Last Updated on May 5, 2015, by eNotes Editorial. Word Count: 974
Marguerite Yourcenar is primarily known as a superb stylist who wrote in an old-fashioned, elegant French which distinguished her from the more experimental writers of her time. Much of her work involves a meticulous reconstruction of time and place based on extensive research and revision, often years later. In 1980, she became the first woman ever elected to the prestigious Académie Française (French Academy). This election brought her worldwide fame and celebrity.
Though Yourcenar is best known for her historical novel about the second century Roman emperor Hadrian, Mémoires d’Hadrien (1951; Memoirs of Hadrian, 1954), her work covers a wide diversity of genres, periods, and themes. She has translated works of Virginia Woolf and Henry James, Greek poetry, and American Negro spirituals. She has also recast folktales from around the world. The three volumes of her autobiography, Le Labyrinthe du Monde (1974, 1977, 1988), attest her love of travel and her vast erudition.
A Coin in Nine Hands is unique in Yourcenar’s work both because of its contemporary setting and political theme and because of its unusual narrative form. In a sense, the novel can be read as a series of nine separate short stories connected not only by the artificial device of a ten lire coin coincidentally passing from the protagonist of one story to the next but also by common themes and the common backdrop of Mussolini’s Rome. The protagonist of each story is, to some extent, defined by his or her attitude toward the dictatorship. Giulio Livosi, the cosmetics merchant, and Mother Dida, the flower seller, for example, both believe that the Dictator has been good for the country though bad for those who are against him. Clement Roux, the artist, on the other hand, has no use for politics, which he demeans as nothing more than noise, or rubarbara. Dr. Sarte admires Mussolini’s nation-building successes; Roux complains that the new Rome has been overly reconstructed.
The various characters’ attitudes toward Mussolini add up to a subtle critique of the regime on both moral and aesthetic grounds. Yourcenar, however, seems equally critical of the general complacency and materialisms, that make such a regime possible. What is not clear is how she intends for the reader to interpret the futility of Marcella’s assassination attempt: Is it a heroic act or fundamentally an absurd one? Several interpretations are offered by the novel’s main characters. Dr. Sarte calls her “crazy” for an act that will undoubtedly have very different consequences than she intends: “Tomorrow the newspapers will praise his courage in the face of danger. They’ll stiffen the regulations against some poor devils who will pay for your grand gesture. . . . A few foreigners will be kicked out.” Massimo essentially agrees with this assessment, knowing that he will be one of those foreigners deported. Both understand the act to be a kind of suicide, yet both admire Marcella’s courage and stubbornness in proceeding despite the odds. Massimo would also like to believe that such a gratuitous act can in some way “bring down the set behind the smoke.” In reality, Marcella ends up killing an innocent young boy and being beaten to death herself, much as Dr. Sarte had predicted. She explains her action as that of a nurse doing “dirty work,” but her thoughts reveal a more complex motivation—revenge for the humiliation that Mussolini has caused both her father and her mother. The narrator describes Marcella as a “proletarian heroine” whose action, because it was “inevitable,” “had a right to be absurd, like all things in life.” Yourcenar seems to be saying that, despite its...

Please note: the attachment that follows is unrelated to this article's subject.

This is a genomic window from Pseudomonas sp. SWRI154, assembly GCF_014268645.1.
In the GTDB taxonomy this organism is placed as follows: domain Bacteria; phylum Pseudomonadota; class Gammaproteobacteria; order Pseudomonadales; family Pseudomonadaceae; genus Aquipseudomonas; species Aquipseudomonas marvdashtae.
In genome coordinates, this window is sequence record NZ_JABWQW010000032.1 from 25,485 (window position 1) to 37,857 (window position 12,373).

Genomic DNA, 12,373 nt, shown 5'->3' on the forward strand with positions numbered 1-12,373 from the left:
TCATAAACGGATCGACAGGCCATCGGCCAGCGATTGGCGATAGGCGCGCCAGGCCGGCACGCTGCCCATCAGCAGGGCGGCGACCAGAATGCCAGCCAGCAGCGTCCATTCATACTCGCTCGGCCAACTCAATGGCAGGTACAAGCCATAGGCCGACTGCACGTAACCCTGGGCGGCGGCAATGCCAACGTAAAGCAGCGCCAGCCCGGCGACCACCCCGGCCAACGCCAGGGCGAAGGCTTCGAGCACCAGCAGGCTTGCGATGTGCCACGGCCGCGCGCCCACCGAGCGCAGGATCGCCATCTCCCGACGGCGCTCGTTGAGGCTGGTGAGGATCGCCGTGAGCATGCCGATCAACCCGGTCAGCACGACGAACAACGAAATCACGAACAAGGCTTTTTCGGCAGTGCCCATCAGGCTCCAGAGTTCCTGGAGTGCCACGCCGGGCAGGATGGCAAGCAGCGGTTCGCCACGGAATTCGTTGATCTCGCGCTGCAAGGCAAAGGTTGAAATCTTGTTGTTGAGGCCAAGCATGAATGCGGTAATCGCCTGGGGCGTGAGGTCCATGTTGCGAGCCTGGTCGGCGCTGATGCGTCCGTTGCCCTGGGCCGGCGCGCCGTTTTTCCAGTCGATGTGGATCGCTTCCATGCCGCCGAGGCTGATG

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futility, such an action has an authenticity and beauty too often lacking in the modern world.
The novel ends with an incident which may be an indirect comment on the ultimate irrelevance of Marcella’s gratuitous act. In the last pages, a drunken Oreste Marinunzi passes out “happy as a dead man” as he dreams of being a great dictator who doubles salaries, wins a war, and thus earns his place in the sun forever. Oreste is typical of most of the characters in the novel, each of whom has troubles—unhappy marriages, money problems, illness. Real human contact, when it occurs, seems at best furtive or fleeting. In this grim world, the characters save themselves from despair with the help of dreams and illusions.
Perhaps the novel’s most persistent theme is the way in which people lie to themselves. The novel opens with a portrait of Paolo Farina, who misses “not the wife he had lost but the mistress she had never been” and then pays a prostitute to create for him the “illusion” that he is “still” loved in a way that he never was. The second chapter shows the reader how this same prostitute, Lina Chiari, distracts herself from the reality of her breast cancer by applying a thin layer of makeup so that she can still feel attractive when she looks in the mirror. The most extreme examples of confusing the worlds of illusion and reality come in the two chapters depicting Angiola Fides and her father, Don Ruggiero. Ruggiero has reared his daughters on a decaying Sicilian estate where he mesmerizes them with stories of buried archaeological treasures and practices “exquisite refinements,” though he seldom washes. He ends up in a mental institution, his precious estate Gemera sold at public auction. Angiola, after a series of relationships that includes her marriage to Paolo Farina, becomes a successful film star who cannot distinguish between the characters that she plays and her own life. Angiola dresses up to worship her image on screen, an illusion which literally makes her heart beat. The novel’s major metaphor is life as theater; each character is depicted as an actor, the most successful and dangerous of whom is clearly the Dictator himself.